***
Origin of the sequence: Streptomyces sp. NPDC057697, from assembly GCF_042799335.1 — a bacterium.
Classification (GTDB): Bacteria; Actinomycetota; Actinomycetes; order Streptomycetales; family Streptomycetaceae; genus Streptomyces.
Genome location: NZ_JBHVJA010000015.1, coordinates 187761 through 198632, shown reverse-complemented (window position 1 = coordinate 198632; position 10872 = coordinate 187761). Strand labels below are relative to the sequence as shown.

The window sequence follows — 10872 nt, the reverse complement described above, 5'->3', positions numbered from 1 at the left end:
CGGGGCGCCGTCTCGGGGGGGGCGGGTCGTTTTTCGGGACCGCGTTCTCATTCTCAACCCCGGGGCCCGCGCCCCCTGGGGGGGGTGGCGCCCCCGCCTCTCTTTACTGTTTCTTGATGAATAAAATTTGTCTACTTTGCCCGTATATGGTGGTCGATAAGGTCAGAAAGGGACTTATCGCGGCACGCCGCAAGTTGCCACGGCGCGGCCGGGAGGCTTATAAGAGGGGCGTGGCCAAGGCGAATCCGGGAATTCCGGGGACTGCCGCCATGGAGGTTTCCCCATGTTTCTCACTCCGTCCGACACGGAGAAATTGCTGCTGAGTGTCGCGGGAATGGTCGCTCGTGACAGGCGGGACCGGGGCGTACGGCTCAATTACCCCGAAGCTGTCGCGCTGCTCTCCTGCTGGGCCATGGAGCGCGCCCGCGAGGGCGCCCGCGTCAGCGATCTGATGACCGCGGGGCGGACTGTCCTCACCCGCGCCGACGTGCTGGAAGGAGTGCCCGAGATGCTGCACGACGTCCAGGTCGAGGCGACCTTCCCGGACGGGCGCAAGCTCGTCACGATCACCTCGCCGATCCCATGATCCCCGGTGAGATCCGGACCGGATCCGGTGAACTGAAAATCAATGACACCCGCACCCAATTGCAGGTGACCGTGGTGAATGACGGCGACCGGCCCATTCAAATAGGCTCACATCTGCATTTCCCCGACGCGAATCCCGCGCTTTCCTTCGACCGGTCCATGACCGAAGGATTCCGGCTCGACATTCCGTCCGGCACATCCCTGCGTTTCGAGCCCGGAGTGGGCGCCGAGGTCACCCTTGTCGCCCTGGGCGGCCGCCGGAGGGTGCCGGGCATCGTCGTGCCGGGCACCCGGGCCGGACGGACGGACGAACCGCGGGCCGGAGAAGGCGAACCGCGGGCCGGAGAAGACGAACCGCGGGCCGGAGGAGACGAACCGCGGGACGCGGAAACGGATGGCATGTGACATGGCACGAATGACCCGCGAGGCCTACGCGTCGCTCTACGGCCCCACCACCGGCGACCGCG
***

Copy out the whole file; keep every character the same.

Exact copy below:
Origin of the sequence: Streptomyces sp. NPDC057697, from assembly GCF_042799335.1 — a bacterium.
Classification (GTDB): Bacteria; Actinomycetota; Actinomycetes; order Streptomycetales; family Streptomycetaceae; genus Streptomyces.
Genome location: NZ_JBHVJA010000015.1, coordinates 187761 through 198632, shown reverse-complemented (window position 1 = coordinate 198632; position 10872 = coordinate 187761). Strand labels below are relative to the sequence as shown.

The window sequence follows — 10872 nt, the reverse complement described above, 5'->3', positions numbered from 1 at the left end:
CGGGGCGCCGTCTCGGGGGGGGCGGGTCGTTTTTCGGGACCGCGTTCTCATTCTCAACCCCGGGGCCCGCGCCCCCTGGGGGGGGTGGCGCCCCCGCCTCTCTTTACTGTTTCTTGATGAATAAAATTTGTCTACTTTGCCCGTATATGGTGGTCGATAAGGTCAGAAAGGGACTTATCGCGGCACGCCGCAAGTTGCCACGGCGCGGCCGGGAGGCTTATAAGAGGGGCGTGGCCAAGGCGAATCCGGGAATTCCGGGGACTGCCGCCATGGAGGTTTCCCCATGTTTCTCACTCCGTCCGACACGGAGAAATTGCTGCTGAGTGTCGCGGGAATGGTCGCTCGTGACAGGCGGGACCGGGGCGTACGGCTCAATTACCCCGAAGCTGTCGCGCTGCTCTCCTGCTGGGCCATGGAGCGCGCCCGCGAGGGCGCCCGCGTCAGCGATCTGATGACCGCGGGGCGGACTGTCCTCACCCGCGCCGACGTGCTGGAAGGAGTGCCCGAGATGCTGCACGACGTCCAGGTCGAGGCGACCTTCCCGGACGGGCGCAAGCTCGTCACGATCACCTCGCCGATCCCATGATCCCCGGTGAGATCCGGACCGGATCCGGTGAACTGAAAATCAATGACACCCGCACCCAATTGCAGGTGACCGTGGTGAATGACGGCGACCGGCCCATTCAAATAGGCTCACATCTGCATTTCCCCGACGCGAATCCCGCGCTTTCCTTCGACCGGTCCATGACCGAAGGATTCCGGCTCGACATTCCGTCCGGCACATCCCTGCGTTTCGAGCCCGGAGTGGGCGCCGAGGTCACCCTTGTCGCCCTGGGCGGCCGCCGGAGGGTGCCGGGCATCGTCGTGCCGGGCACCCGGGCCGGACGGACGGACGAACCGCGGGCCGGAGAAGGCGAACCGCGGGCCGGAGAAGACGAACCGCGGGCCGGAGGAGACGAACCGCGGGACGCGGAAACGGATGGCATGTGACATGGCACGAATGACCCGCGAGGCCTACGCGTCGCTCTACGGCCCCACCACCGGCGACCGCG